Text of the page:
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Pleistocene rhyolite of the Mineral Mountains, Utah: Geothermal and archeological significance

January 1, 1978

Little-eroded rhyolitic tuffs, flows, and domes extend over about 25 km2 along the western side of the Mineral Mountains, southwestern Utah, which is along the eastern edge of the Roosevelt KGBA (Known Geothermal Resource Area). Initial eruptions resulted in two low-viscosity lava flows of nonporphyritic rhyolite. These were followed by bedded pumice falls and nonwelded ash flows. The youngest activity produced at least nine viscous domes and small lava flows of rhyolite that contain 1-5 percent phenocrysts of quartz, plagioclase, sodic sanidine, and biotite; distinction between domes and eroded flow segments locally is difficult.

Potassium-argon ages indicate that all the rhyolite of the Mineral Mountains was erupted between 0.8 and 0.5 m.y. ago. The rhyolite rests on dissected granite of the Mineral Mountains pluton, the largest intrusion in Utah, which has yielded published K-Ar ages of 9 and 15 m.y. A small older dissected rhyolite dome, about 8 m.y. old, occurs just west of the range front. Whether the young ages of the pluton represent time of intrusion or of later reheating, they, in conjunction with the Pleistocene rhyolite in the Mineral Mountains, do indicate a major late Cenozoic thermal anomaly, the size and age of which is significant to evaluation of the Roosevelt KGRA. The rhyolite is also the only known source of implement-grade obsidian in the southwest between eastern California and northern New Mexico.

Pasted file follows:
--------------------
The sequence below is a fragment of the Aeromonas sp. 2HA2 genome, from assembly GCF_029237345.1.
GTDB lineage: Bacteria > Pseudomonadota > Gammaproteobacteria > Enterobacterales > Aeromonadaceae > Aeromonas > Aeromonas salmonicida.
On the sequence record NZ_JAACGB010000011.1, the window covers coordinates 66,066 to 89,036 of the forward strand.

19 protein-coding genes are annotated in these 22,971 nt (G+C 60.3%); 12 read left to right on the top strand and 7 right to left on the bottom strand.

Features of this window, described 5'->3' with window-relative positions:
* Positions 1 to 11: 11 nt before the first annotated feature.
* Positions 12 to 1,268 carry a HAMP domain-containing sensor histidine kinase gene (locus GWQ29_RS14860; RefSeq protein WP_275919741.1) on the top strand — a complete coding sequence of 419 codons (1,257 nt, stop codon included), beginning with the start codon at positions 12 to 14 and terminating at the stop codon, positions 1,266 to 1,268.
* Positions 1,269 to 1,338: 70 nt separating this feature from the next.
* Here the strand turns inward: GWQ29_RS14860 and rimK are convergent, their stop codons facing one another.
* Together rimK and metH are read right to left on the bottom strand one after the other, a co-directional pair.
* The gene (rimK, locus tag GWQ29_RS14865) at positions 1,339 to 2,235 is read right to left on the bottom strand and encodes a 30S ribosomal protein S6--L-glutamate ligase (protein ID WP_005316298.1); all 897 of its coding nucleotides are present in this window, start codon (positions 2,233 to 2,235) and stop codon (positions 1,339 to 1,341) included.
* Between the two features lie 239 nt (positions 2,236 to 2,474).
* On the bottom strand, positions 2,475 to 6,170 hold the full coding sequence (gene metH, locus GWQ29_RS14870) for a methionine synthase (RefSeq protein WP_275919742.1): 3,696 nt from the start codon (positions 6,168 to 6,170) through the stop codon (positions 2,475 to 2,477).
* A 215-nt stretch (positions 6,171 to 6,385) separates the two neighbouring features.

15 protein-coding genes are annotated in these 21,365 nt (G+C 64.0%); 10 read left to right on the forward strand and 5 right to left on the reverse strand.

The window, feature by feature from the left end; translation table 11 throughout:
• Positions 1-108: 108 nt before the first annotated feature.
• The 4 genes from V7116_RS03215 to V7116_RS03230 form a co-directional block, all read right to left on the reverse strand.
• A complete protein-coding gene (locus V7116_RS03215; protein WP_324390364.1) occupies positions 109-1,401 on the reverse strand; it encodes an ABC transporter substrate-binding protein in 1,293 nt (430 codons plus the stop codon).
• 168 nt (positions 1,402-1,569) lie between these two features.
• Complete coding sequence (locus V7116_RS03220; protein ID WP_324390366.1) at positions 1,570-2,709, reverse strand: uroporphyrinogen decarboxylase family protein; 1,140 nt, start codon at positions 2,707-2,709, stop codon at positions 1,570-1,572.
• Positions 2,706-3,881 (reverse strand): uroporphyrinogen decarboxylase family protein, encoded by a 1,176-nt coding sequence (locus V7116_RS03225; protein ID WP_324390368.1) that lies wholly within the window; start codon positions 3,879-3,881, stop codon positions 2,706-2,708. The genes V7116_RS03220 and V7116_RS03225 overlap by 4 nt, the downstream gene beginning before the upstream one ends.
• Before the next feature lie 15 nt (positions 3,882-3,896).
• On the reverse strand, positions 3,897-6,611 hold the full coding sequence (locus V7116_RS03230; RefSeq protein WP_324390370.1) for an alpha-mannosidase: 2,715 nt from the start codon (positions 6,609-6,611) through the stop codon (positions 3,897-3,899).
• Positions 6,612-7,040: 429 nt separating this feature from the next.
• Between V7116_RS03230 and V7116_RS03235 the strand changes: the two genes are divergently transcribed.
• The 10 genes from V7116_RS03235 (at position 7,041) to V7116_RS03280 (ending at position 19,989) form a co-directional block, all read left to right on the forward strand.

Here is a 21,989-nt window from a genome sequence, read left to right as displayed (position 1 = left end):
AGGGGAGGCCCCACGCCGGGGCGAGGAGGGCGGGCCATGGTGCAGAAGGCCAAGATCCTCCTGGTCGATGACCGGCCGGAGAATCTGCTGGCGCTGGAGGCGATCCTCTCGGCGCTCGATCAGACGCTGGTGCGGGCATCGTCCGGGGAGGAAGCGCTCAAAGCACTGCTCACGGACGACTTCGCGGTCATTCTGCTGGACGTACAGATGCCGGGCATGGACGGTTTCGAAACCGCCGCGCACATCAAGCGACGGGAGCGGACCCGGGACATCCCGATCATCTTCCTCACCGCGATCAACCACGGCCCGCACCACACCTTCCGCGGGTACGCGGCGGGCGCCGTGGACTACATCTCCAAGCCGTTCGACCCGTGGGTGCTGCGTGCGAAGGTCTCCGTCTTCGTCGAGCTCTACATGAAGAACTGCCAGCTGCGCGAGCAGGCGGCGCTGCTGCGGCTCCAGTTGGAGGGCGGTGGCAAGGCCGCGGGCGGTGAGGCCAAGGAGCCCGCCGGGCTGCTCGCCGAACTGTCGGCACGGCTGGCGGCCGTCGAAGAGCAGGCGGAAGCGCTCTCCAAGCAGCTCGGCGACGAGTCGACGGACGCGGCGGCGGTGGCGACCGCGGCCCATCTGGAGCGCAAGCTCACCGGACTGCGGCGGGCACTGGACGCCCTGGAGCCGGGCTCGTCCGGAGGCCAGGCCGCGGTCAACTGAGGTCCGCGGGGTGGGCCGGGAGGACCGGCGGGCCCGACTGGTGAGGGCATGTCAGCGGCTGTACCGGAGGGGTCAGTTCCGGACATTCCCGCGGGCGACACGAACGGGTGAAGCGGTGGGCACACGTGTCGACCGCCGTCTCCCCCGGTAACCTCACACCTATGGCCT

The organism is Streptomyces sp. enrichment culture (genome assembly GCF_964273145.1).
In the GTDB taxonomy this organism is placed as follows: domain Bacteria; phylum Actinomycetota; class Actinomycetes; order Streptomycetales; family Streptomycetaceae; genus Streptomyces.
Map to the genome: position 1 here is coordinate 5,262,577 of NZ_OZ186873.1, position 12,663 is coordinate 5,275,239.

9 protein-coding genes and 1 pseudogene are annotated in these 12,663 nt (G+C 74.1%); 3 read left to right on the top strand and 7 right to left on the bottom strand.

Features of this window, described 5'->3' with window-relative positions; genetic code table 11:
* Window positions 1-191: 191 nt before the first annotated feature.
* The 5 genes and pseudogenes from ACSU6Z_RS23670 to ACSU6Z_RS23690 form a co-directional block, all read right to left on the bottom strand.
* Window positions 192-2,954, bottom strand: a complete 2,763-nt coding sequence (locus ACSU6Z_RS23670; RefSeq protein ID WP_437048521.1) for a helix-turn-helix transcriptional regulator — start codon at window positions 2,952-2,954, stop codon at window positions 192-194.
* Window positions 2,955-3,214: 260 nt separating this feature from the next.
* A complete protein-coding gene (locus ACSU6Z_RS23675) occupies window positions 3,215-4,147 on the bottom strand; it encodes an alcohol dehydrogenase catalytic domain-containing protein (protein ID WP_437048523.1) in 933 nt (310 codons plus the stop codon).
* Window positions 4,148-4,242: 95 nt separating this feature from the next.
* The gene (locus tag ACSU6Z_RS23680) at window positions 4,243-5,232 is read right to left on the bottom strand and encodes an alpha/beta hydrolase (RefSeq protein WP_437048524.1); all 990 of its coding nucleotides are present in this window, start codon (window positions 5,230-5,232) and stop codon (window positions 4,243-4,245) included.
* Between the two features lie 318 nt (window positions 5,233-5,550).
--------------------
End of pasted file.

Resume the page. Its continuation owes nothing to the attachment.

Publication Year 1978
Title Pleistocene rhyolite of the Mineral Mountains, Utah: Geothermal and archeological significance
Authors P. W. Lipman, P. D. Rowley, H. H. Mehnert, S. H. Evans, W. P. Nash, F. H. Brown, G. A. Izett, C.W. Naeser, Irving Friedman
Publication Type Article
Publication Subtype Journal Article
Series Title Journal of Research of the U.S. Geological Survey
Index ID 70233425
Record Source USGS Publications Warehouse